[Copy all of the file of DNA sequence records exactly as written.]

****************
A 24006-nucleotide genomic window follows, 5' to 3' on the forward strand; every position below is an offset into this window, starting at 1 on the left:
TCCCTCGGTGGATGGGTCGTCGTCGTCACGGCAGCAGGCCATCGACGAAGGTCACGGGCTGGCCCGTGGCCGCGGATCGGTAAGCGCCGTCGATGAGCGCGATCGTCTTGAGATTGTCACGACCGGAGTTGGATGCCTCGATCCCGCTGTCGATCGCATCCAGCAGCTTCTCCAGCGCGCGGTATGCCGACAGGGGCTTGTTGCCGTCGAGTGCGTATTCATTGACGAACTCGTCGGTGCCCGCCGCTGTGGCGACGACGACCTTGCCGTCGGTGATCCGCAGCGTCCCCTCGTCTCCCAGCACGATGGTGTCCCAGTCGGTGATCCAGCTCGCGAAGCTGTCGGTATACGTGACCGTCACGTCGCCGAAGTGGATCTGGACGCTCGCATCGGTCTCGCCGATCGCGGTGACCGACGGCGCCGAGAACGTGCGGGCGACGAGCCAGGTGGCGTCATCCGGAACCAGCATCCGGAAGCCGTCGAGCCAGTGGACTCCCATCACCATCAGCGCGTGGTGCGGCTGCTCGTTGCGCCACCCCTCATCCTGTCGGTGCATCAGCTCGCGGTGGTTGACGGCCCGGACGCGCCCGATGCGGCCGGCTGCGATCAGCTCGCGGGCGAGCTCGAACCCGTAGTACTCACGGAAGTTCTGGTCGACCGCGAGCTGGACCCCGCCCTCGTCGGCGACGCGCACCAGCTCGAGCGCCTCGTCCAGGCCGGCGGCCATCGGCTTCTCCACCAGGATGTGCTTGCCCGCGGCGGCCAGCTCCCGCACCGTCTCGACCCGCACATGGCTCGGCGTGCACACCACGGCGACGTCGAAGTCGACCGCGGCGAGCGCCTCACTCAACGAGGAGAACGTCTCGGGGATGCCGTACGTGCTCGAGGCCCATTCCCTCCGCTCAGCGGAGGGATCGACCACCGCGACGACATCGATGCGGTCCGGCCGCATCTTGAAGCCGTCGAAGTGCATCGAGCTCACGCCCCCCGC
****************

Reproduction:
A 24006-nucleotide genomic window follows, 5' to 3' on the forward strand; every position below is an offset into this window, starting at 1 on the left:
TCCCTCGGTGGATGGGTCGTCGTCGTCACGGCAGCAGGCCATCGACGAAGGTCACGGGCTGGCCCGTGGCCGCGGATCGGTAAGCGCCGTCGATGAGCGCGATCGTCTTGAGATTGTCACGACCGGAGTTGGATGCCTCGATCCCGCTGTCGATCGCATCCAGCAGCTTCTCCAGCGCGCGGTATGCCGACAGGGGCTTGTTGCCGTCGAGTGCGTATTCATTGACGAACTCGTCGGTGCCCGCCGCTGTGGCGACGACGACCTTGCCGTCGGTGATCCGCAGCGTCCCCTCGTCTCCCAGCACGATGGTGTCCCAGTCGGTGATCCAGCTCGCGAAGCTGTCGGTATACGTGACCGTCACGTCGCCGAAGTGGATCTGGACGCTCGCATCGGTCTCGCCGATCGCGGTGACCGACGGCGCCGAGAACGTGCGGGCGACGAGCCAGGTGGCGTCATCCGGAACCAGCATCCGGAAGCCGTCGAGCCAGTGGACTCCCATCACCATCAGCGCGTGGTGCGGCTGCTCGTTGCGCCACCCCTCATCCTGTCGGTGCATCAGCTCGCGGTGGTTGACGGCCCGGACGCGCCCGATGCGGCCGGCTGCGATCAGCTCGCGGGCGAGCTCGAACCCGTAGTACTCACGGAAGTTCTGGTCGACCGCGAGCTGGACCCCGCCCTCGTCGGCGACGCGCACCAGCTCGAGCGCCTCGTCCAGGCCGGCGGCCATCGGCTTCTCCACCAGGATGTGCTTGCCCGCGGCGGCCAGCTCCCGCACCGTCTCGACCCGCACATGGCTCGGCGTGCACACCACGGCGACGTCGAAGTCGACCGCGGCGAGCGCCTCACTCAACGAGGAGAACGTCTCGGGGATGCCGTACGTGCTCGAGGCCCATTCCCTCCGCTCAGCGGAGGGATCGACCACCGCGACGACATCGATGCGGTCCGGCCGCATCTTGAAGCCGTCGAAGTGCATCGAGCTCACGCCCCCCGC